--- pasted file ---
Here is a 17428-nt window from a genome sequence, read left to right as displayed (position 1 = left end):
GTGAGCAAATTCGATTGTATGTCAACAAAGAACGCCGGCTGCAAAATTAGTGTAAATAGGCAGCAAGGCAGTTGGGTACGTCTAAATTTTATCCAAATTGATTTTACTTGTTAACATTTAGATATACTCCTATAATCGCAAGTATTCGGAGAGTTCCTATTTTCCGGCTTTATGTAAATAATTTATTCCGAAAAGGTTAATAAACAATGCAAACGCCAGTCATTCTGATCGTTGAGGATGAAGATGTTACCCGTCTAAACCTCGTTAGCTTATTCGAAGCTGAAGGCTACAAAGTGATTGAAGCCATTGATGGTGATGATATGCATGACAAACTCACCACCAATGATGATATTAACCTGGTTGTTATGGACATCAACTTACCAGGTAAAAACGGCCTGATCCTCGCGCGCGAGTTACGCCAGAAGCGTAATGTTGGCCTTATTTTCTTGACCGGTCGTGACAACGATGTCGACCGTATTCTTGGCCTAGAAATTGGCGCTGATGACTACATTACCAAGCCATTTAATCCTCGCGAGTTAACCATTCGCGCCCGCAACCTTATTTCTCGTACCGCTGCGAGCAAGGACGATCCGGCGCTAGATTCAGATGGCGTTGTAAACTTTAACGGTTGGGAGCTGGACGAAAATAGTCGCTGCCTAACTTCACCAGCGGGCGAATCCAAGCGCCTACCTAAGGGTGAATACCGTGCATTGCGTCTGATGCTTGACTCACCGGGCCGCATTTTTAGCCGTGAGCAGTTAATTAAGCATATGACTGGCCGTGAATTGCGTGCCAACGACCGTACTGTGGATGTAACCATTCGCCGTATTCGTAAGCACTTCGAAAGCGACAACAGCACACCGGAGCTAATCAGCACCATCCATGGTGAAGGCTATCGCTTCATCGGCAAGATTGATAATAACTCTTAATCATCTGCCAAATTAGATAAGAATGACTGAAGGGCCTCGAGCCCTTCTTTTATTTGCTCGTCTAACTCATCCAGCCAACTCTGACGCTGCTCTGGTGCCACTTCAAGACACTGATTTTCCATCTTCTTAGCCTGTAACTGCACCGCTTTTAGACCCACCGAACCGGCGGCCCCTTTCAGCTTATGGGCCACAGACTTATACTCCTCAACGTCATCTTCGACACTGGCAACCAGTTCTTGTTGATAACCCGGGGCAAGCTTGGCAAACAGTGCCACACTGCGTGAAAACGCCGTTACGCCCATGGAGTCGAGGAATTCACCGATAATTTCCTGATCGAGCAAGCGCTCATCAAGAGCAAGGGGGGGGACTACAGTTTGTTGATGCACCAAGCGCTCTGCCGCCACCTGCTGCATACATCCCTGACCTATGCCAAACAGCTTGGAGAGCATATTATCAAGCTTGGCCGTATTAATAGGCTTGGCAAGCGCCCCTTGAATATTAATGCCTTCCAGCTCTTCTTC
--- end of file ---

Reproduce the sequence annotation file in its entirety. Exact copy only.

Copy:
Here is a 17428-nt window from a genome sequence, read left to right as displayed (position 1 = left end):
GTGAGCAAATTCGATTGTATGTCAACAAAGAACGCCGGCTGCAAAATTAGTGTAAATAGGCAGCAAGGCAGTTGGGTACGTCTAAATTTTATCCAAATTGATTTTACTTGTTAACATTTAGATATACTCCTATAATCGCAAGTATTCGGAGAGTTCCTATTTTCCGGCTTTATGTAAATAATTTATTCCGAAAAGGTTAATAAACAATGCAAACGCCAGTCATTCTGATCGTTGAGGATGAAGATGTTACCCGTCTAAACCTCGTTAGCTTATTCGAAGCTGAAGGCTACAAAGTGATTGAAGCCATTGATGGTGATGATATGCATGACAAACTCACCACCAATGATGATATTAACCTGGTTGTTATGGACATCAACTTACCAGGTAAAAACGGCCTGATCCTCGCGCGCGAGTTACGCCAGAAGCGTAATGTTGGCCTTATTTTCTTGACCGGTCGTGACAACGATGTCGACCGTATTCTTGGCCTAGAAATTGGCGCTGATGACTACATTACCAAGCCATTTAATCCTCGCGAGTTAACCATTCGCGCCCGCAACCTTATTTCTCGTACCGCTGCGAGCAAGGACGATCCGGCGCTAGATTCAGATGGCGTTGTAAACTTTAACGGTTGGGAGCTGGACGAAAATAGTCGCTGCCTAACTTCACCAGCGGGCGAATCCAAGCGCCTACCTAAGGGTGAATACCGTGCATTGCGTCTGATGCTTGACTCACCGGGCCGCATTTTTAGCCGTGAGCAGTTAATTAAGCATATGACTGGCCGTGAATTGCGTGCCAACGACCGTACTGTGGATGTAACCATTCGCCGTATTCGTAAGCACTTCGAAAGCGACAACAGCACACCGGAGCTAATCAGCACCATCCATGGTGAAGGCTATCGCTTCATCGGCAAGATTGATAATAACTCTTAATCATCTGCCAAATTAGATAAGAATGACTGAAGGGCCTCGAGCCCTTCTTTTATTTGCTCGTCTAACTCATCCAGCCAACTCTGACGCTGCTCTGGTGCCACTTCAAGACACTGATTTTCCATCTTCTTAGCCTGTAACTGCACCGCTTTTAGACCCACCGAACCGGCGGCCCCTTTCAGCTTATGGGCCACAGACTTATACTCCTCAACGTCATCTTCGACACTGGCAACCAGTTCTTGTTGATAACCCGGGGCAAGCTTGGCAAACAGTGCCACACTGCGTGAAAACGCCGTTACGCCCATGGAGTCGAGGAATTCACCGATAATTTCCTGATCGAGCAAGCGCTCATCAAGAGCAAGGGGGGGGACTACAGTTTGTTGATGCACCAAGCGCTCTGCCGCCACCTGCTGCATACATCCCTGACCTATGCCAAACAGCTTGGAGAGCATATTATCAAGCTTGGCCGTATTAATAGGCTTGGCAAGCGCCCCTTGAATATTAATGCCTTCCAGCTCTTCTTC